Earth Day in New York was, like, really cool back in the 70’s, Elizabeth Kolbert wistfully tells us in this week’s New Yorker. Cool enough for politicians to be riding their bikes, dead fish to be flung across the streets, soil to be shared among strangers, and the Nixon Administration to take notice and actually do something in response: create the Clean Air Act, the Clean Water Act, the Endangered Species Act. The 2009 equivalent to today’s environmental buzz across the land? The Obamas tune in, and appropriately plant some kale in response.
Of course, I love kale and the publicity of this year’s White House vegetable garden is nothing to sneer at. But the truth is, Kolbert’s right. I mean, how did I celebrate Earth Day this year? I bought herbs. Not even Herbs, like the kind a really cool 20-something would have gotten happy with back on Earth Day ’70 but culinary herbs, for garnish.
After weeks of dithering and spending the last of my singles at the farmer’s market on a sixth basket of Camarosa strawberries for the week, I saved my dollars for the herb man peddling plastic pots. Choosing only three was excruciating, as I had to put back the oregano, the chives, the rosemary, and the baby chili pepper plant (not an herb, but zany nonetheless). I finally exchanged the lemon thyme for silver culinary thyme, which promises to be more potent. And I put the chocolate mint back—not nearly versatile enough, as tempting as adding chocolate flavor to everything savory is—in favor of the Bob Marley mint. The latter originated in Jamaica and was grown by Marley himself on his stoop for his morning herbal infusion, of sorts. Obviously, I’m a sucker for a plant with a story. And I finally chose the purple basil over your everyday trattoria basil, which just seemed so trite at the time (though of course I’ll still be buying bunches of the stuff when my little purple plant is only giving me a pretty little leaf every now and then). Like my friends Abigail and Emma, who have managed to create an entire vegetable garden--radishes included--from these pots on their stoop the size of a Manhattan fire escape, I’m going back, for tarragon and more.
I’ve also begun a new sourdough starter with Earth Day still on my mind and with enough emotional distance from my last failed attempt to be really optimistic about this one’s ability to leaven my dough. I remember hearing once that really old barns make for the best wineries because there are so many generations of wild yeasts hiding out in the woodwork that the wine rarely needs to be inoculated with foreign strains. My 1922 wood-beamed apartment might have the same effect. In fact, the wild yeasts already seem to be churning out a bubbling mess in their jar—so much so that I’ve resigned myself to feeding those damn yeasts once, even twice a day (more coffee for me, a fistful of flour for them). I’d also like to think that my antique brass front door handle, which is stamped with “J.G. Wilson Co., 3 West 29th St, New York, Jan. 20 1890” transported some of those almighty wild yeasts here from back east. Hopefully, from New York’s cooler days.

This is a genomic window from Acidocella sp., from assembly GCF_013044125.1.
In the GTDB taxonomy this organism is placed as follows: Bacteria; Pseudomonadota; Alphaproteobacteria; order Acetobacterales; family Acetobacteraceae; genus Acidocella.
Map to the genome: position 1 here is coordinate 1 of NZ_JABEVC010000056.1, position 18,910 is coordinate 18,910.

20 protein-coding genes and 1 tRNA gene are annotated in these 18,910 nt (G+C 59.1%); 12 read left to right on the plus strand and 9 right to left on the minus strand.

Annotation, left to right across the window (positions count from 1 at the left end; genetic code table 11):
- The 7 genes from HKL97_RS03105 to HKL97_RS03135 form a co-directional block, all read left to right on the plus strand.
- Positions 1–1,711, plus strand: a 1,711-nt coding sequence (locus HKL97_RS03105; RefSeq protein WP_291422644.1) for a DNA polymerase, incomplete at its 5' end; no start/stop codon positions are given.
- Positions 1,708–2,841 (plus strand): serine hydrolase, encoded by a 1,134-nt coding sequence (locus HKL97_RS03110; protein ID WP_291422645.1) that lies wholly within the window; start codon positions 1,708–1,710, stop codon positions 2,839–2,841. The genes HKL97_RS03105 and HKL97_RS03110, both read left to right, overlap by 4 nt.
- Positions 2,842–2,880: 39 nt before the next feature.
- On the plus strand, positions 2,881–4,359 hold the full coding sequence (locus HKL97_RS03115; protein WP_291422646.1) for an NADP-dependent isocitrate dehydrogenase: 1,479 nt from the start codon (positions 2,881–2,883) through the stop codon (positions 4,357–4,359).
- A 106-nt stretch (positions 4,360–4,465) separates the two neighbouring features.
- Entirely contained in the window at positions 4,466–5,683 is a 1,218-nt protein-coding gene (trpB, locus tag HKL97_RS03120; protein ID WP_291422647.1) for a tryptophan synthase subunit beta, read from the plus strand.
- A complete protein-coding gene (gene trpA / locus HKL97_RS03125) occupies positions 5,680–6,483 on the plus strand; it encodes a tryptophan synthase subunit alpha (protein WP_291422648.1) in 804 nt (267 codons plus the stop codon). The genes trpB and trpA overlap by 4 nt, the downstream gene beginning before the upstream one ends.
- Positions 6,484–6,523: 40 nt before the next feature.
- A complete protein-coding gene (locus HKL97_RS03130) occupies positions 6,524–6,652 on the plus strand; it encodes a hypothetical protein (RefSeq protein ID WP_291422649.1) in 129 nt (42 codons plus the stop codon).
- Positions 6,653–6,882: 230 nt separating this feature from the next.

These are all quiet activisms, though I’m sure many who still practice the throw-a-fish-at-Congress kind of activism would beg to differ. Those who load up on local strawberries, who garden, who bike to work probably don’t think of these acts as a kind of activism at all, except on Earth Day when we’re given a nice excuse to pick up some starters of oregano, chives and rosemary. These little acts have become freed, in some sense, from their attachment to the radicalism of the past. Of course, they don’t speak nearly as loudly as pro-environment uprisings en masse. But they somehow seem more 'sustainable' in the most rudimentary sense of the word, which is, of course, what the environmental connotation of sustainable is founded upon: to keep up or to keep going, as an action or process; to supply with nourishment; to keep in existence. Radical Earth Day acts could never promise to do so much.
So maybe what Kolbert is tapping into is not environmental complacency per se, but a moment of contentment. We got our president. Alice got her garden. I’ve got Marley's mint to muddle for mojitos all summer long. Perhaps we have lost our edge when it comes to Earth Day. But so many of us have taken to dwelling closer to the earth in tiny yet not insignificant ways. I’m not sure what else to say to that, aside from that however we express it, the earth still matters. On Earth Day and everyday.
And on that pun-intended note, I will be starting a new column next month called “Earth Matters.” Not on my own website, but elsewhere—stay posted. Happy Earth Day.